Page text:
By 1967 the Cardinals had fallen on hard times. Fischer played out his option and decided not to return to the Cardinals for the ‘68 season. He said that if he did not sign with a team he would have quit football and been satisfied with a seven year career. “I needed nine hours to get my degree from Nebraska so I would have gone back to school,” said Fischer. “I had played seven years already and couldn’t expect to play more than 10 years. So at that point it was a decent career. I could walk away from it. It was an easy decision not to sign with the Cardinals.”

 

Instead, he joined the Redskins as a free agent. “About three or four guys played out their options and signed with other teams. I did that,” said Fischer. But Pete Rozelle, commissioner of the National Football League, believed that a team that lost a player to another team through a free agent agreement should be compensated with a draft choice. So the ‘Skins had to compensate the Cardinals. But it was a number two draft choice that was given to the Cardinals, not a number one. 

 

“The Redskins had obtained Gary Beban the weekend before I went to visit Washington and talk to (then head coach) Otto Graham.” The Skins traded a first round pick for Beban. So the Redskins gave up a second round pick for Fischer. The requirement that a team who lost a player to another team through a free agent deal has to be compensated with a draft choice was referred to as the “Rozelle Rule.”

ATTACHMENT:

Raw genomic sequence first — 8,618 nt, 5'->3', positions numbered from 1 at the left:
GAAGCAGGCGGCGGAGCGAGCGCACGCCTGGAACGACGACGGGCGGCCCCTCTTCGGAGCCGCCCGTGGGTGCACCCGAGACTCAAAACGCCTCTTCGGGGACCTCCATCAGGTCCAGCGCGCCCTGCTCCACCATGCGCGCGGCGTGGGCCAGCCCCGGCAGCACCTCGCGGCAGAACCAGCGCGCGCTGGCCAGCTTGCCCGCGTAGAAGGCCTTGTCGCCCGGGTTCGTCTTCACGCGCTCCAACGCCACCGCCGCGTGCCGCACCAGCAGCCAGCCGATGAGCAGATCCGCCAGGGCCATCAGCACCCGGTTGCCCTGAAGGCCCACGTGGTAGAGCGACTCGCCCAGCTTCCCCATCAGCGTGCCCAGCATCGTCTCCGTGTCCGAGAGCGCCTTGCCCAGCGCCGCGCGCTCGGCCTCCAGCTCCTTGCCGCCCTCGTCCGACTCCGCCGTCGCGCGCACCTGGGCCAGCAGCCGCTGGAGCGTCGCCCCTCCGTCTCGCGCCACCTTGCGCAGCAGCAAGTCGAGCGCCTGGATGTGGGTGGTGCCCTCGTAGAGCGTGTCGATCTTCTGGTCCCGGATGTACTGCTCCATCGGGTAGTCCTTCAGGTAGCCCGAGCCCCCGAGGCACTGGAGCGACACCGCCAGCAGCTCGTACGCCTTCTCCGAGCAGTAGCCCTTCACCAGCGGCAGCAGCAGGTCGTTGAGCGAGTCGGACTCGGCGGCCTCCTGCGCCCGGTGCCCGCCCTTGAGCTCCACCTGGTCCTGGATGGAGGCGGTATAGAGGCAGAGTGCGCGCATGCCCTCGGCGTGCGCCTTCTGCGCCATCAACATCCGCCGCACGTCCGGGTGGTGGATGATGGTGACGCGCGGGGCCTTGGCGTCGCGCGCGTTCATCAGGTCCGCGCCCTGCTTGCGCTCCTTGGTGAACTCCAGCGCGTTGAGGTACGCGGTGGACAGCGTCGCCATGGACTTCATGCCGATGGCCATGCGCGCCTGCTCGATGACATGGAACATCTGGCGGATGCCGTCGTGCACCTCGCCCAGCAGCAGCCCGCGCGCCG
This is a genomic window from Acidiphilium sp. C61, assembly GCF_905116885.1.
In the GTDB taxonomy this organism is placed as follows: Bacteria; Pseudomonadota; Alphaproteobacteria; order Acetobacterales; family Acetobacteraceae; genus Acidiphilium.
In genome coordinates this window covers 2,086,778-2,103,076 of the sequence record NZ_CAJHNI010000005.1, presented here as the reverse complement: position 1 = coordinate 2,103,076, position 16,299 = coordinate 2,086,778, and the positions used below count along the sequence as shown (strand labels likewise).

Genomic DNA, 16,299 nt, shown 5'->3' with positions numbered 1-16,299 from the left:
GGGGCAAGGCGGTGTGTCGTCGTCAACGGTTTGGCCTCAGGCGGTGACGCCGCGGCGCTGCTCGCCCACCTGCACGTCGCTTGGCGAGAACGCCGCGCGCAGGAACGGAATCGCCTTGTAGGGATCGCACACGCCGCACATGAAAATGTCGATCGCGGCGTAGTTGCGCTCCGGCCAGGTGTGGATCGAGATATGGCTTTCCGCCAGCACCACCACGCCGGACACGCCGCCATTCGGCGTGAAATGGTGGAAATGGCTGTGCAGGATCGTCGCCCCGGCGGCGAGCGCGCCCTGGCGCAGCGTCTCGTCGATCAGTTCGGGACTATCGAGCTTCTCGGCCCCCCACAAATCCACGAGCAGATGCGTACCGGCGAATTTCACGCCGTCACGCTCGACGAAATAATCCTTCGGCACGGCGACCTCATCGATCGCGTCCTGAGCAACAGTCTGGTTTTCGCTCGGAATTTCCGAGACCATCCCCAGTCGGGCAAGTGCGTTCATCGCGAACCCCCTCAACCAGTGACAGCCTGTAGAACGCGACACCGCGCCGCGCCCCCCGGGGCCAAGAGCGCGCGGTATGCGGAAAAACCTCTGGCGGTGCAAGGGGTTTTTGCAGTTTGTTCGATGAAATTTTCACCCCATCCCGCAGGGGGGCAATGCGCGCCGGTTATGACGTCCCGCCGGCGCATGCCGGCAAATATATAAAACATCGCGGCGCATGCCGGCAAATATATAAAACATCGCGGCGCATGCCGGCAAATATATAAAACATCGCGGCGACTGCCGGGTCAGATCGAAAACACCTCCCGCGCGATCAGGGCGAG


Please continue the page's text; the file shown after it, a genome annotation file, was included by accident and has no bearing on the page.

Fischer joined the Redskins during a lot of coaching changes. There was Graham, then Vince Lombardi, Bill Austin and George Allen. He found Allen and Lombardi to be great teachers. But he also found Allen to be a “Uniter.” “He could attract the right kind of personalities,” said Fischer. “He could look at diverse personalities and know how to use them. Allen didn’t do it with just Xs and Os. He united the team. All of us were going in the same direction. It was fun to play football and in the end we won.”